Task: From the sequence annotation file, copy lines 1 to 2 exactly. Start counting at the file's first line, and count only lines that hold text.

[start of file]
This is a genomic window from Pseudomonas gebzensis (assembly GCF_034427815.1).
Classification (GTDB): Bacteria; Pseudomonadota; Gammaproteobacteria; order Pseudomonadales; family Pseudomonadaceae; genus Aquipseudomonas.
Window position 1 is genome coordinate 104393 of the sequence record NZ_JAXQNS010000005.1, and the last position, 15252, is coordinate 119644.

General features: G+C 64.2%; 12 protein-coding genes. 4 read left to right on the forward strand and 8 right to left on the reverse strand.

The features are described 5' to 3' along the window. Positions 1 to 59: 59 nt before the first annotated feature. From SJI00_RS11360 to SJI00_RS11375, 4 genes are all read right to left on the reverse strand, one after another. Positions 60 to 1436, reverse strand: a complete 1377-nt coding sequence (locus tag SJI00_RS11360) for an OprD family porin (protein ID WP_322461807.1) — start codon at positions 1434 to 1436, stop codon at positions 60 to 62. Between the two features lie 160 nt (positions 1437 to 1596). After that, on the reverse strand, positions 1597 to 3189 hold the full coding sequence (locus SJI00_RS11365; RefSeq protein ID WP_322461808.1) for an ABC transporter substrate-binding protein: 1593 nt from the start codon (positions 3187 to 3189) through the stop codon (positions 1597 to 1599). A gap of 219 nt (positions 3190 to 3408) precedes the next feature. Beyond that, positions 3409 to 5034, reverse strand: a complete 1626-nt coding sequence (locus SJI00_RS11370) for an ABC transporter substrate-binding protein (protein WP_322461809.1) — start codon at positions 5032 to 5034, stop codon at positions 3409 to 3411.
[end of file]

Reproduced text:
This is a genomic window from Pseudomonas gebzensis (assembly GCF_034427815.1).
Classification (GTDB): Bacteria; Pseudomonadota; Gammaproteobacteria; order Pseudomonadales; family Pseudomonadaceae; genus Aquipseudomonas.